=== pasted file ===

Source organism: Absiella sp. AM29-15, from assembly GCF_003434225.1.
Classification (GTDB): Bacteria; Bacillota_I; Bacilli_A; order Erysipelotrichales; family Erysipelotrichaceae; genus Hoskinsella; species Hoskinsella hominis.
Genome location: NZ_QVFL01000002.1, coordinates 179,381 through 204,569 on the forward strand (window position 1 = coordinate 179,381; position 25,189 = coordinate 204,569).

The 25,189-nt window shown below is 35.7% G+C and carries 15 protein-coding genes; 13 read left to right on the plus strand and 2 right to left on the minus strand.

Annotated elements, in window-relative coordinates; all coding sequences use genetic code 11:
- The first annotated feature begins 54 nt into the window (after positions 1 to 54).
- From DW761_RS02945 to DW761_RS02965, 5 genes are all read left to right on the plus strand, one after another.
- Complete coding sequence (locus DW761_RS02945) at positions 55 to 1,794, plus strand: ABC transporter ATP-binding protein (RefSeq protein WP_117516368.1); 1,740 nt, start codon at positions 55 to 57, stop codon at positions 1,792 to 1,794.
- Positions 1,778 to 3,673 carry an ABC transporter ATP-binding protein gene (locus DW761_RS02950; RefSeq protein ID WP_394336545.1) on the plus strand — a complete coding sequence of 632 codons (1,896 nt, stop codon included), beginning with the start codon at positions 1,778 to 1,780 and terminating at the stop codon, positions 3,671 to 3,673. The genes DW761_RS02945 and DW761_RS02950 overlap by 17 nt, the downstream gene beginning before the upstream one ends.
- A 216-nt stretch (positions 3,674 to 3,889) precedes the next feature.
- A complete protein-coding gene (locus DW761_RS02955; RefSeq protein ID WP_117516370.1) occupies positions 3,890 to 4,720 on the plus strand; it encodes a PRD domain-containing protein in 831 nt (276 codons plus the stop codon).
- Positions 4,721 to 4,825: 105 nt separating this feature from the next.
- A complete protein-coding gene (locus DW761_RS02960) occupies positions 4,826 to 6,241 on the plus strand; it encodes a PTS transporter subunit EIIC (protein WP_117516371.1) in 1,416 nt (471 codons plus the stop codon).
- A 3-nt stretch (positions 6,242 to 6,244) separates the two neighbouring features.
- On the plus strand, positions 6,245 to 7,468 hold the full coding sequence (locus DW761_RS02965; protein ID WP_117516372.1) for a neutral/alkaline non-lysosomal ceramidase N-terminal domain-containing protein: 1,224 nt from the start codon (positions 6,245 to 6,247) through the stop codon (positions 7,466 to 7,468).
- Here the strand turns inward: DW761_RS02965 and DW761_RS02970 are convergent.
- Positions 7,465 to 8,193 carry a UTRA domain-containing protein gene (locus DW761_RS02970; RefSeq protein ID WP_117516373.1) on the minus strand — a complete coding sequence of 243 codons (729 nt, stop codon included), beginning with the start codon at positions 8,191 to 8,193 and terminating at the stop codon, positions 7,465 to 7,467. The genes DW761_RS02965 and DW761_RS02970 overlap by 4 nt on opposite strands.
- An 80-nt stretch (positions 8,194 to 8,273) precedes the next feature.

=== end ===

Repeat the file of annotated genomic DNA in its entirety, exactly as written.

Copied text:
Source organism: Absiella sp. AM29-15, from assembly GCF_003434225.1.
Classification (GTDB): Bacteria; Bacillota_I; Bacilli_A; order Erysipelotrichales; family Erysipelotrichaceae; genus Hoskinsella; species Hoskinsella hominis.
Genome location: NZ_QVFL01000002.1, coordinates 179,381 through 204,569 on the forward strand (window position 1 = coordinate 179,381; position 25,189 = coordinate 204,569).

The 25,189-nt window shown below is 35.7% G+C and carries 15 protein-coding genes; 13 read left to right on the plus strand and 2 right to left on the minus strand.

Annotated elements, in window-relative coordinates; all coding sequences use genetic code 11:
- The first annotated feature begins 54 nt into the window (after positions 1 to 54).
- From DW761_RS02945 to DW761_RS02965, 5 genes are all read left to right on the plus strand, one after another.
- Complete coding sequence (locus DW761_RS02945) at positions 55 to 1,794, plus strand: ABC transporter ATP-binding protein (RefSeq protein WP_117516368.1); 1,740 nt, start codon at positions 55 to 57, stop codon at positions 1,792 to 1,794.
- Positions 1,778 to 3,673 carry an ABC transporter ATP-binding protein gene (locus DW761_RS02950; RefSeq protein ID WP_394336545.1) on the plus strand — a complete coding sequence of 632 codons (1,896 nt, stop codon included), beginning with the start codon at positions 1,778 to 1,780 and terminating at the stop codon, positions 3,671 to 3,673. The genes DW761_RS02945 and DW761_RS02950 overlap by 17 nt, the downstream gene beginning before the upstream one ends.
- A 216-nt stretch (positions 3,674 to 3,889) precedes the next feature.
- A complete protein-coding gene (locus DW761_RS02955; RefSeq protein ID WP_117516370.1) occupies positions 3,890 to 4,720 on the plus strand; it encodes a PRD domain-containing protein in 831 nt (276 codons plus the stop codon).
- Positions 4,721 to 4,825: 105 nt separating this feature from the next.
- A complete protein-coding gene (locus DW761_RS02960) occupies positions 4,826 to 6,241 on the plus strand; it encodes a PTS transporter subunit EIIC (protein WP_117516371.1) in 1,416 nt (471 codons plus the stop codon).
- A 3-nt stretch (positions 6,242 to 6,244) separates the two neighbouring features.
- On the plus strand, positions 6,245 to 7,468 hold the full coding sequence (locus DW761_RS02965; protein ID WP_117516372.1) for a neutral/alkaline non-lysosomal ceramidase N-terminal domain-containing protein: 1,224 nt from the start codon (positions 6,245 to 6,247) through the stop codon (positions 7,466 to 7,468).
- Here the strand turns inward: DW761_RS02965 and DW761_RS02970 are convergent.
- Positions 7,465 to 8,193 carry a UTRA domain-containing protein gene (locus DW761_RS02970; RefSeq protein ID WP_117516373.1) on the minus strand — a complete coding sequence of 243 codons (729 nt, stop codon included), beginning with the start codon at positions 8,191 to 8,193 and terminating at the stop codon, positions 7,465 to 7,467. The genes DW761_RS02965 and DW761_RS02970 overlap by 4 nt on opposite strands.
- An 80-nt stretch (positions 8,194 to 8,273) precedes the next feature.